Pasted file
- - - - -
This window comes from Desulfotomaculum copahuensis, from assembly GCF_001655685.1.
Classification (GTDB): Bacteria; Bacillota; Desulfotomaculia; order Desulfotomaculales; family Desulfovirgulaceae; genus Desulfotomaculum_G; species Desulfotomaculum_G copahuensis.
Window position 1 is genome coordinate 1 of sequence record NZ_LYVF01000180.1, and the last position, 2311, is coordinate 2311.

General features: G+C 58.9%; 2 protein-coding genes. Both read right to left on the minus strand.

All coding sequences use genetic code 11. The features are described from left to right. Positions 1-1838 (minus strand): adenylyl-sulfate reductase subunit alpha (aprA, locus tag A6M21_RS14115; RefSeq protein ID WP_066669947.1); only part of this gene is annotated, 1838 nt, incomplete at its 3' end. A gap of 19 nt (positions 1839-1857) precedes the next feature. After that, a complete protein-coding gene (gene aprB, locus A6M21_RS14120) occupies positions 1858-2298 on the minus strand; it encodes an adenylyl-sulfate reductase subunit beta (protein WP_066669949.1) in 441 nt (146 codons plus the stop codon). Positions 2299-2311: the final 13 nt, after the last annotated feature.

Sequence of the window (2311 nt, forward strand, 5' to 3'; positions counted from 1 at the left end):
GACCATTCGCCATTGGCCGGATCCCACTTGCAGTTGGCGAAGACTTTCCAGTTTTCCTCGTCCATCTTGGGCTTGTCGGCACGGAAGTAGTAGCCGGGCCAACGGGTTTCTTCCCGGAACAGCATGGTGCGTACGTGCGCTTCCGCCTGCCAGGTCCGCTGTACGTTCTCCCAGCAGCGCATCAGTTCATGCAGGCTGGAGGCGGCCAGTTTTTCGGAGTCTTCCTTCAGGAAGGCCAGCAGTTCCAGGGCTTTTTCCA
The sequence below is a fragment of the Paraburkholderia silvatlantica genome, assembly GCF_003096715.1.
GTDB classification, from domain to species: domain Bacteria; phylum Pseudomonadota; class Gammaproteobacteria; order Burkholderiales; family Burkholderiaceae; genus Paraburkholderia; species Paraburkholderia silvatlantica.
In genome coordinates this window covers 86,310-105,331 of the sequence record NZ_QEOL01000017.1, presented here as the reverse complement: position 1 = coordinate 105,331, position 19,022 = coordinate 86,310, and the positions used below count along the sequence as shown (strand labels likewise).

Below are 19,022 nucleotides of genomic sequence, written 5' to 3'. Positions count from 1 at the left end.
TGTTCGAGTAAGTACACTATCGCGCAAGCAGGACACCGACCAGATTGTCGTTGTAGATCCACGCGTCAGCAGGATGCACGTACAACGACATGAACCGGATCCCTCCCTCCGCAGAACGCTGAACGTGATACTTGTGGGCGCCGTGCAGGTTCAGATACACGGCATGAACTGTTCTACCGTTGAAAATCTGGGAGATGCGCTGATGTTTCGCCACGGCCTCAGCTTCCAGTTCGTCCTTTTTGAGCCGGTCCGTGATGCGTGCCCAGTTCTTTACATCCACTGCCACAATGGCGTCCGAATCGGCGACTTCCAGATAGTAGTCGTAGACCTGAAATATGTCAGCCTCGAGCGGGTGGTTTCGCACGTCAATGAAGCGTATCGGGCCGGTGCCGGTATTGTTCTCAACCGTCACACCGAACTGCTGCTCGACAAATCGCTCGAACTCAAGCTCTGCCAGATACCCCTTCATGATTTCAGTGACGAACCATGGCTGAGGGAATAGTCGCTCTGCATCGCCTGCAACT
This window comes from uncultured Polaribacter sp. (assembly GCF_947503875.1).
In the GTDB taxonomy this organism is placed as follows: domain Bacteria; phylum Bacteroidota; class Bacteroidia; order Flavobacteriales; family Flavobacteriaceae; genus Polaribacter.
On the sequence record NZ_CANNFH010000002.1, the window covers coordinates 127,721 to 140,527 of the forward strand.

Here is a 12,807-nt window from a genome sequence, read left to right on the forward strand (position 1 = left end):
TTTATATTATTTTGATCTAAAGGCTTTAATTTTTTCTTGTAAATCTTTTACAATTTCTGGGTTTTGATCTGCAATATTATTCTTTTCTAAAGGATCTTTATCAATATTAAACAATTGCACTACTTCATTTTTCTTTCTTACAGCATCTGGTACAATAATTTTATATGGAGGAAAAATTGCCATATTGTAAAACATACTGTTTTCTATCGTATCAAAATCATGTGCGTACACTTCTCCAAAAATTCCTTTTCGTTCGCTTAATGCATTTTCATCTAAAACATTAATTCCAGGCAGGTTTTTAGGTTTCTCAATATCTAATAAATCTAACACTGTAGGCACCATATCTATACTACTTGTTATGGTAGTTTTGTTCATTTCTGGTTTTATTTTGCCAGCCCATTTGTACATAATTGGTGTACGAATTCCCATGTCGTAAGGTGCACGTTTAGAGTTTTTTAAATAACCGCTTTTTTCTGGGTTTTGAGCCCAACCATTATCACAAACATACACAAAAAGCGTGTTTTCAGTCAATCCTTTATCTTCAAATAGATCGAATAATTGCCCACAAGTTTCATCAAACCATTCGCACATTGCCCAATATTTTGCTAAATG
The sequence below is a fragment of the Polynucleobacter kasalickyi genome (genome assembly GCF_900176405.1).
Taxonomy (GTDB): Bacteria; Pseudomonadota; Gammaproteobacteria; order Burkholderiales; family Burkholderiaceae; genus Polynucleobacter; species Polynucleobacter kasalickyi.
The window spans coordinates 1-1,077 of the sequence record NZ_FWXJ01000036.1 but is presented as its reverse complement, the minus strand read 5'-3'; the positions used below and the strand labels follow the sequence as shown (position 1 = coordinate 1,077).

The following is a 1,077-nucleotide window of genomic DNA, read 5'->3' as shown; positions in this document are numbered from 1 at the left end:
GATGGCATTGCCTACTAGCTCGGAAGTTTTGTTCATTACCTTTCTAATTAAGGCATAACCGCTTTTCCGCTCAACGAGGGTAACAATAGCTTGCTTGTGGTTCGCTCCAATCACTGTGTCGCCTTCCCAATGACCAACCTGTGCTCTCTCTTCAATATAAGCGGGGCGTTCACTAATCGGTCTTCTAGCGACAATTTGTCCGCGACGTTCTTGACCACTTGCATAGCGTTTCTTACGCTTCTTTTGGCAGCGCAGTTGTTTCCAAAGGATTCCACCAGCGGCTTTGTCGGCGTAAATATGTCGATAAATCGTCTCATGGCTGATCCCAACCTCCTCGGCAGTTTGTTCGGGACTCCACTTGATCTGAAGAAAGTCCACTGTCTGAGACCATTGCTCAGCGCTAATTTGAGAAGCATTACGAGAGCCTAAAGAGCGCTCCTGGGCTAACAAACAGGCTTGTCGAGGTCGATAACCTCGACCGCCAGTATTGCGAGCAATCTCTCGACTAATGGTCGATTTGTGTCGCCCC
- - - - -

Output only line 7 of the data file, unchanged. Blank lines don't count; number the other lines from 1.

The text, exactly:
GACCATTCGCCATTGGCCGGATCCCACTTGCAGTTGGCGAAGACTTTCCAGTTTTCCTCGTCCATCTTGGGCTTGTCGGCACGGAAGTAGTAGCCGGGCCAACGGGTTTCTTCCCGGAACAGCATGGTGCGTACGTGCGCTTCCGCCTGCCAGGTCCGCTGTACGTTCTCCCAGCAGCGCATCAGTTCATGCAGGCTGGAGGCGGCCAGTTTTTCGGAGTCTTCCTTCAGGAAGGCCAGCAGTTCCAGGGCTTTTTCCA